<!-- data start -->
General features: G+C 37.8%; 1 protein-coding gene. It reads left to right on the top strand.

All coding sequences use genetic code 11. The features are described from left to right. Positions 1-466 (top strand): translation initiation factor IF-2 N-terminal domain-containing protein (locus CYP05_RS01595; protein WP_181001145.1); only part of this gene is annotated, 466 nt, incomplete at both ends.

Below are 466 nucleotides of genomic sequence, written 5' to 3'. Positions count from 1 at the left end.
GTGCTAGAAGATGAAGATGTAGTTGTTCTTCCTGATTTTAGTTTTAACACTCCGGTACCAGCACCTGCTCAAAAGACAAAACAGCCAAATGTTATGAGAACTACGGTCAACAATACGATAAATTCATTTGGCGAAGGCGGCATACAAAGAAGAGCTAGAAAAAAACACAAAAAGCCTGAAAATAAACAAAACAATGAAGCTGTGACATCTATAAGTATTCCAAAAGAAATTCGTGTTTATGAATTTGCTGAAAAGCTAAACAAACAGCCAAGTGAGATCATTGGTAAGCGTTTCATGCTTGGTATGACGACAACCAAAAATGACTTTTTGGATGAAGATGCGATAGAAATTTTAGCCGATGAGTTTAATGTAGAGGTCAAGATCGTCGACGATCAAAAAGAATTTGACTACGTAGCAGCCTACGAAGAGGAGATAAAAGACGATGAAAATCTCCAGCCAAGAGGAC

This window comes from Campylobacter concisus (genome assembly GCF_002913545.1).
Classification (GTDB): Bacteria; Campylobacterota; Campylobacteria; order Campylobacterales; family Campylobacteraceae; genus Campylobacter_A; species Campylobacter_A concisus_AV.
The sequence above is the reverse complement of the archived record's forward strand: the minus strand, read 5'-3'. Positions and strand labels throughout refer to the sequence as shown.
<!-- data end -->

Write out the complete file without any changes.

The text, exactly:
General features: G+C 37.8%; 1 protein-coding gene. It reads left to right on the top strand.

All coding sequences use genetic code 11. The features are described from left to right. Positions 1-466 (top strand): translation initiation factor IF-2 N-terminal domain-containing protein (locus CYP05_RS01595; protein WP_181001145.1); only part of this gene is annotated, 466 nt, incomplete at both ends.

Below are 466 nucleotides of genomic sequence, written 5' to 3'. Positions count from 1 at the left end.
GTGCTAGAAGATGAAGATGTAGTTGTTCTTCCTGATTTTAGTTTTAACACTCCGGTACCAGCACCTGCTCAAAAGACAAAACAGCCAAATGTTATGAGAACTACGGTCAACAATACGATAAATTCATTTGGCGAAGGCGGCATACAAAGAAGAGCTAGAAAAAAACACAAAAAGCCTGAAAATAAACAAAACAATGAAGCTGTGACATCTATAAGTATTCCAAAAGAAATTCGTGTTTATGAATTTGCTGAAAAGCTAAACAAACAGCCAAGTGAGATCATTGGTAAGCGTTTCATGCTTGGTATGACGACAACCAAAAATGACTTTTTGGATGAAGATGCGATAGAAATTTTAGCCGATGAGTTTAATGTAGAGGTCAAGATCGTCGACGATCAAAAAGAATTTGACTACGTAGCAGCCTACGAAGAGGAGATAAAAGACGATGAAAATCTCCAGCCAAGAGGAC

This window comes from Campylobacter concisus (genome assembly GCF_002913545.1).
Classification (GTDB): Bacteria; Campylobacterota; Campylobacteria; order Campylobacterales; family Campylobacteraceae; genus Campylobacter_A; species Campylobacter_A concisus_AV.
The sequence above is the reverse complement of the archived record's forward strand: the minus strand, read 5'-3'. Positions and strand labels throughout refer to the sequence as shown.